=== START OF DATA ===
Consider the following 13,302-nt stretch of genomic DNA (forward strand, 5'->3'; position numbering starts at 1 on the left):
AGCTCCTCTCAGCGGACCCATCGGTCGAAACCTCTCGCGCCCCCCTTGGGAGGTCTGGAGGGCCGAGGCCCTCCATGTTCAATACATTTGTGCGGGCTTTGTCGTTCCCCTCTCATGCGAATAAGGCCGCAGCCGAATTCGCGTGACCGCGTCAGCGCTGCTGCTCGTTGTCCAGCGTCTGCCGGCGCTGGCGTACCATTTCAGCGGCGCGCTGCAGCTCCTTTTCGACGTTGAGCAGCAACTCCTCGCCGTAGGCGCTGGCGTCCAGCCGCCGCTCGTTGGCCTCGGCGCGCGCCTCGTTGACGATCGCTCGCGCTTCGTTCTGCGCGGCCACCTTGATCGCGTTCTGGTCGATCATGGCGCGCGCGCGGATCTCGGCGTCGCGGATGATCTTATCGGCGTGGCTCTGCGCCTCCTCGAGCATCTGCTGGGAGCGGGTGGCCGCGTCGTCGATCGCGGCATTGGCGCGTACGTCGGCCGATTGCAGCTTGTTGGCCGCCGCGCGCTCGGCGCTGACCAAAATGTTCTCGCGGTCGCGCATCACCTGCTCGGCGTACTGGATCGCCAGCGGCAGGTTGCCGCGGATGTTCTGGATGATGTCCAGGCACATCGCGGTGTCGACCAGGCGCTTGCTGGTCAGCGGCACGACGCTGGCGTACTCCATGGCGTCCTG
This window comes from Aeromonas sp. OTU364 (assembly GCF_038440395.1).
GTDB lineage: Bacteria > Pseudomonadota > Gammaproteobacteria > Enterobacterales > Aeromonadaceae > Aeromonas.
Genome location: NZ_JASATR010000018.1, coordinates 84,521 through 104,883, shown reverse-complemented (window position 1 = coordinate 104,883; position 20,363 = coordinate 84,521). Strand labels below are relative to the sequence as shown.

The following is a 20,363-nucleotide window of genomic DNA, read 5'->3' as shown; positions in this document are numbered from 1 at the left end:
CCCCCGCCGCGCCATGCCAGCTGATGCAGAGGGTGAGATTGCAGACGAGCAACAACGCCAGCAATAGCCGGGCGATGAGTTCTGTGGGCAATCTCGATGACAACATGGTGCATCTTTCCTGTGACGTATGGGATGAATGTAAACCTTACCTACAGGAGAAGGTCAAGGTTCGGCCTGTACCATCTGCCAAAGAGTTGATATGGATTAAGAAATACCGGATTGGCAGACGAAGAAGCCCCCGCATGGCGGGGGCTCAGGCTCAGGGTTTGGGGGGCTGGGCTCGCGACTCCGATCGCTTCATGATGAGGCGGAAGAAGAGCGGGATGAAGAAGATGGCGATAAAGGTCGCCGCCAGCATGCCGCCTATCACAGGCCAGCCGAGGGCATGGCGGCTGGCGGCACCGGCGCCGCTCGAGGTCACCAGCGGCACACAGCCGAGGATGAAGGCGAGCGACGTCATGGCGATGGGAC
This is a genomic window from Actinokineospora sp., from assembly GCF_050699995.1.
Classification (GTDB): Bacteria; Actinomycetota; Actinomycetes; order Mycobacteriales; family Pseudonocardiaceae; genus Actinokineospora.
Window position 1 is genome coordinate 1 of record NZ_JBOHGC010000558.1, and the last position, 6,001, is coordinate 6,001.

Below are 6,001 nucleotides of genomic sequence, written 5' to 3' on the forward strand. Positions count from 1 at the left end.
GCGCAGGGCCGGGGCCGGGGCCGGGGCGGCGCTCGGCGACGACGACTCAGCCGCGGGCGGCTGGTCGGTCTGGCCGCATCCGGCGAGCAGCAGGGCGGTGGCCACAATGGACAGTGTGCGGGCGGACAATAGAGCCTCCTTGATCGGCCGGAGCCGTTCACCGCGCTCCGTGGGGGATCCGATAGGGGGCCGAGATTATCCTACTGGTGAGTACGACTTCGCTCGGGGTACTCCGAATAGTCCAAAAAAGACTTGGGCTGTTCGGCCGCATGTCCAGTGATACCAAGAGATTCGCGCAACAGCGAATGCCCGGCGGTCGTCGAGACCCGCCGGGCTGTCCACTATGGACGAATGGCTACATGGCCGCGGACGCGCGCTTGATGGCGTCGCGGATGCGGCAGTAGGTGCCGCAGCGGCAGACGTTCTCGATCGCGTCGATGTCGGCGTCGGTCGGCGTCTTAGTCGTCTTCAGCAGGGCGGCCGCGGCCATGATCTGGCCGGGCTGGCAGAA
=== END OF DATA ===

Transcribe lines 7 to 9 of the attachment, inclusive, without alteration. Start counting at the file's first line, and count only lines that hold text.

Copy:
CCCCCGCCGCGCCATGCCAGCTGATGCAGAGGGTGAGATTGCAGACGAGCAACAACGCCAGCAATAGCCGGGCGATGAGTTCTGTGGGCAATCTCGATGACAACATGGTGCATCTTTCCTGTGACGTATGGGATGAATGTAAACCTTACCTACAGGAGAAGGTCAAGGTTCGGCCTGTACCATCTGCCAAAGAGTTGATATGGATTAAGAAATACCGGATTGGCAGACGAAGAAGCCCCCGCATGGCGGGGGCTCAGGCTCAGGGTTTGGGGGGCTGGGCTCGCGACTCCGATCGCTTCATGATGAGGCGGAAGAAGAGCGGGATGAAGAAGATGGCGATAAAGGTCGCCGCCAGCATGCCGCCTATCACAGGCCAGCCGAGGGCATGGCGGCTGGCGGCACCGGCGCCGCTCGAGGTCACCAGCGGCACACAGCCGAGGATGAAGGCGAGCGACGTCATGGCGATGGGAC
This is a genomic window from Actinokineospora sp., from assembly GCF_050699995.1.
Classification (GTDB): Bacteria; Actinomycetota; Actinomycetes; order Mycobacteriales; family Pseudonocardiaceae; genus Actinokineospora.